> Fourth, I'm not convinced (again, not yet; but I'm open to persuasion)
> that counting things = research quality and impact. Example: A number
> of years ago, coming from a tenure meeting at my previous University I
> ran into a colleague in Sociology. He opined that it was unnecessary
> to labour over tenure, and that he needed only two pieces of
> information: number of publications and number of citations. I
> responded, "I have two words for you: Pons and Fleischman". Remember
> these guys? They were cited in Time and Newsweek and everywhere else
> for a season as discovers of "cold fusion". And over the next couple
> of years, as some 50 or so labs tried unsuccessfully to replicate their
> alleged results, they must have been among the most frequently-cited
> guys in the business. And the net effect of all that citation was to
> discredit their work. So, citation = "impact". Well, maybe, but in
> this case "impact" = negative impact. So, are we really so sure of
> "metrics"?

Not only do citations have to be weighted, as they can and will be,
recursively, by the weight of their source (Proceedings of the
Royal Society vs. The Daily Sun, citations from Nobel Laureates vs citations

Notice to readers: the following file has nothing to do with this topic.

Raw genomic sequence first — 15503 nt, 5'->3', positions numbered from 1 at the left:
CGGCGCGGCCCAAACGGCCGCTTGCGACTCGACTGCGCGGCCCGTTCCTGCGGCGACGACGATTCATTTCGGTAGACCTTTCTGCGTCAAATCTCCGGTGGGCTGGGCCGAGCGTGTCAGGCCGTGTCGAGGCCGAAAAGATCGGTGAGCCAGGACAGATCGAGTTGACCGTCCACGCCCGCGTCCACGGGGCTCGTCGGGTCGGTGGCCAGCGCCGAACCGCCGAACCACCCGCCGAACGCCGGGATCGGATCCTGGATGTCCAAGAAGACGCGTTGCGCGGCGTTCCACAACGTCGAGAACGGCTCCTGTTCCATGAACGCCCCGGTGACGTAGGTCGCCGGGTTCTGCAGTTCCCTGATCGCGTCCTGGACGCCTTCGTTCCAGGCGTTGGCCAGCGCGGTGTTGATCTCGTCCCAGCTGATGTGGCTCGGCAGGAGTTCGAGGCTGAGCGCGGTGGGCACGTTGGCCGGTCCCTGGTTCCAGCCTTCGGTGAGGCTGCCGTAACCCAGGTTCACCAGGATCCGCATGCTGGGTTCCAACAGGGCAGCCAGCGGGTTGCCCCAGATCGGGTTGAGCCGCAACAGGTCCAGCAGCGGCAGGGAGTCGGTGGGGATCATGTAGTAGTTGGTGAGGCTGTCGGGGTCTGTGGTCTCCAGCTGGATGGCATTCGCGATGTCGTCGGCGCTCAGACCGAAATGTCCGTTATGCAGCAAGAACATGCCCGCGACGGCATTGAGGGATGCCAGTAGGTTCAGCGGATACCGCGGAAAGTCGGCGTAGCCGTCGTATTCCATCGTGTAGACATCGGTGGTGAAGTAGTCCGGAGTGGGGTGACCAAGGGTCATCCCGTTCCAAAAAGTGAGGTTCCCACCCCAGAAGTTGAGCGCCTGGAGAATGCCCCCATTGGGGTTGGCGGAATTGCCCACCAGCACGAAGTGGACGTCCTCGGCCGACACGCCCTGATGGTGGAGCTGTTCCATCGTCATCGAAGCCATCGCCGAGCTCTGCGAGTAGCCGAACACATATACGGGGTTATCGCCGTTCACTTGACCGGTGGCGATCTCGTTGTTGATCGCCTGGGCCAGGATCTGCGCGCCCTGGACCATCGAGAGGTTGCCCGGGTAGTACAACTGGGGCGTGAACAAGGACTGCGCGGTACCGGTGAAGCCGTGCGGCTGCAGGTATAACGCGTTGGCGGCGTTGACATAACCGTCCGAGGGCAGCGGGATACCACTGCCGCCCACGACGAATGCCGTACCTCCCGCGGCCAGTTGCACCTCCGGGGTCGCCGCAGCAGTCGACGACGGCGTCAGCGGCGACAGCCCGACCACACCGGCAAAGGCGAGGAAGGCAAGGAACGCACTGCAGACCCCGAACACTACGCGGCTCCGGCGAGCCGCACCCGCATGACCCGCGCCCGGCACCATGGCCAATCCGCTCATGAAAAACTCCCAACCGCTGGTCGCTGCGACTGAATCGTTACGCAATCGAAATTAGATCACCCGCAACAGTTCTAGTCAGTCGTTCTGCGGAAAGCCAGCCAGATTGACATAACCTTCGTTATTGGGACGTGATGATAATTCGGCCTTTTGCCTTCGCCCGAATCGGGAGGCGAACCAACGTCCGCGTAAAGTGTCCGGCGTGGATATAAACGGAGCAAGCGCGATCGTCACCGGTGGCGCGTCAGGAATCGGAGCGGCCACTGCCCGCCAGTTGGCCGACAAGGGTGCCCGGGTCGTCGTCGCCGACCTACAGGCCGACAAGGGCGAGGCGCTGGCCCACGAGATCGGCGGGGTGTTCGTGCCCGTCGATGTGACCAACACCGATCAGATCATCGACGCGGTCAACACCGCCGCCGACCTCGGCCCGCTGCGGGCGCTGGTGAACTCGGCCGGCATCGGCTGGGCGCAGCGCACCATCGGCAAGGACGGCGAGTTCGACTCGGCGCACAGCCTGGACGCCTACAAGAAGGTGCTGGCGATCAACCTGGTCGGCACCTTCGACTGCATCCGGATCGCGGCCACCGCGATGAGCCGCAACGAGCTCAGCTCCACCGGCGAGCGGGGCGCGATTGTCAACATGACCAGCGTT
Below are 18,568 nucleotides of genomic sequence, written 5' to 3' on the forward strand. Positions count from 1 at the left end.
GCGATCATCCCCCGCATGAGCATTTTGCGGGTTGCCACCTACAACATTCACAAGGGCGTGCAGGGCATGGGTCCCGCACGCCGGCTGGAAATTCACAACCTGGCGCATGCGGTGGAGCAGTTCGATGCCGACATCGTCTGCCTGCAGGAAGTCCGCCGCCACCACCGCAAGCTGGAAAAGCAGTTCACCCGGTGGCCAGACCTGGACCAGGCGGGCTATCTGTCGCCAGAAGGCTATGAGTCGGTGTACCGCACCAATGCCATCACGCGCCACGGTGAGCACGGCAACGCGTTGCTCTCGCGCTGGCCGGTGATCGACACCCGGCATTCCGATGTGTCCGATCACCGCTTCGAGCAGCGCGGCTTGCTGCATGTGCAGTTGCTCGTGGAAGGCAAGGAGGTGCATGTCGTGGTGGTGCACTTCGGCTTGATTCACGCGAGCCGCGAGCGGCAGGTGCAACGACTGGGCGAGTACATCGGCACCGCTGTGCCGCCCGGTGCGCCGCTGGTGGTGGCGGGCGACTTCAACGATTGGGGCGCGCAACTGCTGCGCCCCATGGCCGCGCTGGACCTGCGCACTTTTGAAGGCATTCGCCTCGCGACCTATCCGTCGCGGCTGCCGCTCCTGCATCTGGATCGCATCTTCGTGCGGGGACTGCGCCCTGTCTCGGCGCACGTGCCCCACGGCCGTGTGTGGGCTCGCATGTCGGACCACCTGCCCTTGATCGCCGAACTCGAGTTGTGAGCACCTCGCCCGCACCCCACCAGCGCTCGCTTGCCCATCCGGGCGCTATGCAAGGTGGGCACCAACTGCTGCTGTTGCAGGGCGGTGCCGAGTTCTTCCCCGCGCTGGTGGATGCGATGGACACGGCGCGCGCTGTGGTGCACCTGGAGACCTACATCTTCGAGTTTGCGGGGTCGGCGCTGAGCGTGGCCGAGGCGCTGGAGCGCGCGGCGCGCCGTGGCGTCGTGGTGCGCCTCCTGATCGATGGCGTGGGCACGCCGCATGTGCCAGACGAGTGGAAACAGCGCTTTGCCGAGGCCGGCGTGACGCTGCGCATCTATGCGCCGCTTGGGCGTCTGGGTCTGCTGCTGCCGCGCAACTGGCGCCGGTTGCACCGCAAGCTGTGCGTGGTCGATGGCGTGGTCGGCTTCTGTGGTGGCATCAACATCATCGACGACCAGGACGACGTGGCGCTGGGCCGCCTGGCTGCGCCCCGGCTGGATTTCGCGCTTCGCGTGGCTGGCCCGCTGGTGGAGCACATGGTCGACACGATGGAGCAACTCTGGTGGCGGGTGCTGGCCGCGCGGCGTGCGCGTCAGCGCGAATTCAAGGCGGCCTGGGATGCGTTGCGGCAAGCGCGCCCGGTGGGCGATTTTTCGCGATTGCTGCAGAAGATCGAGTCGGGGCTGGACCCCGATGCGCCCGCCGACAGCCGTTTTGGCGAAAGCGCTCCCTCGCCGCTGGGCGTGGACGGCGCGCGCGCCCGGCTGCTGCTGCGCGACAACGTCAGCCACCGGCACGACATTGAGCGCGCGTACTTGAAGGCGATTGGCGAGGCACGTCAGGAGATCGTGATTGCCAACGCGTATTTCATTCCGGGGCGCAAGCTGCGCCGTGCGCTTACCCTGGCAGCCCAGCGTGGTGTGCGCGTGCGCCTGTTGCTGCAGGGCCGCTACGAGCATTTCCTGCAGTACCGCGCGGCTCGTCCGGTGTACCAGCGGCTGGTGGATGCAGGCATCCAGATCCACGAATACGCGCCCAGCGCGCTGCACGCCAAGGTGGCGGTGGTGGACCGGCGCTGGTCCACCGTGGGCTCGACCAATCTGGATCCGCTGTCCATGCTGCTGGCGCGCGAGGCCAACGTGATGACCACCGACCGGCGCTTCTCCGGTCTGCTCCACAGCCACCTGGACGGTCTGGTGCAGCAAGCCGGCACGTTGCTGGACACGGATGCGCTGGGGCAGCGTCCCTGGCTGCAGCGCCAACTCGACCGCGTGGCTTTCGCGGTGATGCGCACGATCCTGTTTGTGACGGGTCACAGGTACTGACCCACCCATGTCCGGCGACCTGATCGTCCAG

from uncited authors), but semiometric algorithms will even begin to have a go at
sorting positive citations from negative ones, disinterested ones from
endogamous ones, etc. Are you proposing to defer to individual expert
opinion in some (many? most? all?) cases, rather than using a growing
wealth and diversity of objective performance indicators? Do you really
think it is harder to find individual cases of subjective opinion going wrong
than objective metrics going wrong?

> Perhaps, however, Stevan can help me see the light, and join him in
> acclaiming the advent of metrics.
> L. W. Hurtado, Professor of New Testament Language, Literature & Theology
> Director of Postgraduate Studies
> School of Divinity, New College
> University of Edinburgh

I suggest that the best way to see the light on the subjective of Open Access
Digitometrics is to start self-archiving and sampling the (few) existing
digitometric engines, such as

You might also wish to have a look at the chapter I recommended (no need to by
the book: it's OA: Just click!):

    Shadbolt, N., Brody, T., Carr, L. and Harnad, S. (2006) The Open
    Research Web: A Preview of the Optimal and the Inevitable, in Jacobs,
    N., Eds. Open Access: Key Strategic, Technical and Economic Aspects,
    chapter 21. Chandos.

Stevan Harnad
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Received on Thu Jun 15 2006 - 22:31:09 BST